Morehouse dress code is more about homophobia than decorum

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Morehouse College, that legendary institution of higher learning in Atlanta, recently enacted a new dress code for its all-male student body. The dress code, called the “Appropriate Attire Policy,” is a perfect example of the good, the bad, and even worse, the homophobic.

The policy – based on Morehouse President Dr. Robert M. Franklin’s notion of the Renaissance Man – is part of his “Five Wells” strategy for the all-male historically black college or university which includes being “well read, well spoken, well traveled, well dressed and well balanced.”

In an 11-point document, Morehouse outlined its expectations concerning the appearance of its students on campus. For example, the college forbids the wearing of do-rags, caps and hoods in classrooms and other indoor venues. Sunglasses are banned in class except for medical necessity, while “decorative orthodontic appliances,” or grillz, are forbidden altogether on campus. Clothes with offensive messages are also prohibited, as are sagging pants. Students are also not allowed to wear pajamas or walk with bare feet in public.

Perhaps the most confounding, and yet revealing, part of the Morehouse rules is the ban on women’s dress. “No wearing of clothing associated with women’s garb (dresses, tops, tunics, purses, pumps, etc.) on the Morehouse campus or at College-sponsored events,” reads the policy. Placed conspicuously at the end of the dress code, and so fundamentally different from the prohibitions that precede it, one gets the sense that in the end, the dress code is really all about that one sentence.

A statement by Dr. William Bynum, Morehouse vice president for student services, seems to support the argument. “We are talking about five students who are living a gay lifestyle that is leading them to dress a way we do not expect in Morehouse men,” he said.

On one hand, I can understand that a school like Morehouse has a legacy to protect and a brand name to maintain. After all, this is the alma mater of Martin Luther King Jr., Julian Bond, Maynard Jackson, Spike Lee, and others. The value of an institution’s stock rises or falls on the quality of its graduates and the leaders it produces.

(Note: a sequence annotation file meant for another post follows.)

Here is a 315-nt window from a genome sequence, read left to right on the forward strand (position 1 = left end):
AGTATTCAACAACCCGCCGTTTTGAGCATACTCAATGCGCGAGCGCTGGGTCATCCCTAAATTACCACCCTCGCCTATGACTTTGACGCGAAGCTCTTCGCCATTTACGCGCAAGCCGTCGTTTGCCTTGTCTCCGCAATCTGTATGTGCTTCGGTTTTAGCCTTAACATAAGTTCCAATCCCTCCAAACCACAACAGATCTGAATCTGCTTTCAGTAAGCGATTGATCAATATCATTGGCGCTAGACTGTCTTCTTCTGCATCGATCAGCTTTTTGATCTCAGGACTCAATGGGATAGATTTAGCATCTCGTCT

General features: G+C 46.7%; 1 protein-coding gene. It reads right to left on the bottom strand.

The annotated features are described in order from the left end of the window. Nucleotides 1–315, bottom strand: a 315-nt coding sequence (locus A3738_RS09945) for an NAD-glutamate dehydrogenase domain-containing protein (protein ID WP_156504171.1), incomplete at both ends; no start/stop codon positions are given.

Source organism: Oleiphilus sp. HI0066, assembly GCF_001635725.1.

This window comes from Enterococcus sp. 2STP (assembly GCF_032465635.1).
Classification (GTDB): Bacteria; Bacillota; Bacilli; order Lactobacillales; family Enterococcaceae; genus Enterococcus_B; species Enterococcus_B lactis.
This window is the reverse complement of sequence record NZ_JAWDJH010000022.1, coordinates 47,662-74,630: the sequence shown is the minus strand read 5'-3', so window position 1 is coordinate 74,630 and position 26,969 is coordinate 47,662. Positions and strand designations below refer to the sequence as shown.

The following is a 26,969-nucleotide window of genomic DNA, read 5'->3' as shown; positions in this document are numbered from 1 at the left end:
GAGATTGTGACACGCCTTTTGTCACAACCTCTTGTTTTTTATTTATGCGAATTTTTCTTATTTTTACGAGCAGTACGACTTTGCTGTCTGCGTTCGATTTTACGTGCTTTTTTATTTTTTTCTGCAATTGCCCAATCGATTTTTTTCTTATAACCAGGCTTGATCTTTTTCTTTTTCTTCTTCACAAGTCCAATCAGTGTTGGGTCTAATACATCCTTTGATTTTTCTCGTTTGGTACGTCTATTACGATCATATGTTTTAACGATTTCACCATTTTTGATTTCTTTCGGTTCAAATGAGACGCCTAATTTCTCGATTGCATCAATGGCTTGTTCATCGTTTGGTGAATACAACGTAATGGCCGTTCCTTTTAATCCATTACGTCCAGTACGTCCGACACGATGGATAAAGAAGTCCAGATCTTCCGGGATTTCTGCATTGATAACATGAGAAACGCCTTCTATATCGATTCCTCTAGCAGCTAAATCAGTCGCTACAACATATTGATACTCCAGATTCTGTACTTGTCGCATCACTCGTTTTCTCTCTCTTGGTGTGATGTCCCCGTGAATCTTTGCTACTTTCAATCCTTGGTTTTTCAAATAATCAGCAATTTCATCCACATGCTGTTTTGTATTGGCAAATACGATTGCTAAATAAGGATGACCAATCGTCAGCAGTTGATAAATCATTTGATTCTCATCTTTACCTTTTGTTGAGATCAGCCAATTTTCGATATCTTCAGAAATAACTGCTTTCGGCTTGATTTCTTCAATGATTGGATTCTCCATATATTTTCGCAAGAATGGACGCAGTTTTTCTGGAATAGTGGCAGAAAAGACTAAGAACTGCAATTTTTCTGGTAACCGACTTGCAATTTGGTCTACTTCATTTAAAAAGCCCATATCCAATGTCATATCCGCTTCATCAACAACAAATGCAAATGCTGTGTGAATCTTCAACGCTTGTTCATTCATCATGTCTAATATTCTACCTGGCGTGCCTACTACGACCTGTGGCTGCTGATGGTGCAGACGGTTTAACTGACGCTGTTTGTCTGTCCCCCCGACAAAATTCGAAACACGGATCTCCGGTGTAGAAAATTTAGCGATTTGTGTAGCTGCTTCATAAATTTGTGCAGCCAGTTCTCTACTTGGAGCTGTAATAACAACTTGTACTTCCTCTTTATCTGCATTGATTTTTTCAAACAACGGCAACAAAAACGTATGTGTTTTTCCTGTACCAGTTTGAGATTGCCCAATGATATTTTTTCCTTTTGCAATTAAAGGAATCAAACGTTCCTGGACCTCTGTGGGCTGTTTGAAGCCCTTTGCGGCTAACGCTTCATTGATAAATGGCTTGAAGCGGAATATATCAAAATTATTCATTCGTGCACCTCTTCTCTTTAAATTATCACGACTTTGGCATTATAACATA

Dr. Franklin described part of the Morehouse mystique Soul of Morehouse and the Future of the Mystique – abridged.pdf as “a fundamental sense of discontent with mediocrity and nonsense.” In April 2009, he also told his students that “Morehouse men must be so sensitive to the presence of disorder, mediocrity and injustice that they cannot sleep well at night until they tip the scale toward justice. Unto whom much is given, much is required.”

Black men, America’s endangered species, need special protection and some guidance to help them navigate the waters of a nation that so often vilifies and scapegoats them, even as it elected one of their own as president. So, old school as it may appear to a younger generation, I can see some good intentions in using the dress code as a way to build character and professionalism.

The ban on women’s dress is, however, little more than a “don’t ask, don’t tell” policy for gay students. At best, it is a misplaced policy. At worst, it’s pure homophobia cloaked in official college stationery.

Morehouse is telling its students that there is only one acceptable definition of a black man. In that respect, Morehouse is like the black pastor who has a gay choir director yet condemns homosexuality from the pulpit.

At a time when President Obama has announced his intention to repeal the military’s ban on openly gay servicemen and women, the school’s timing couldn’t have been more awkward. And in light of Congress recently passing a Matthew Shepard hate crimes bill to protect gay victims of violence, the Morehouse dress code is insensitive and anachronistic.

Other schools have taken a similarly treacherous course. For example, at the Hampton University business school “braids, dreadlocks and other unusual hairstyles are not acceptable.” This is an oddly Negrophobic policy at a predominantly African-American school.

College should be a place where students expand their minds and prepare for their future. But they should be made to feel comfortable in their own skin, and be allowed to express their identity and creativity. School policies that single out certain people for their sexual orientation set these students up for ridicule, isolation and even violent acts from other students.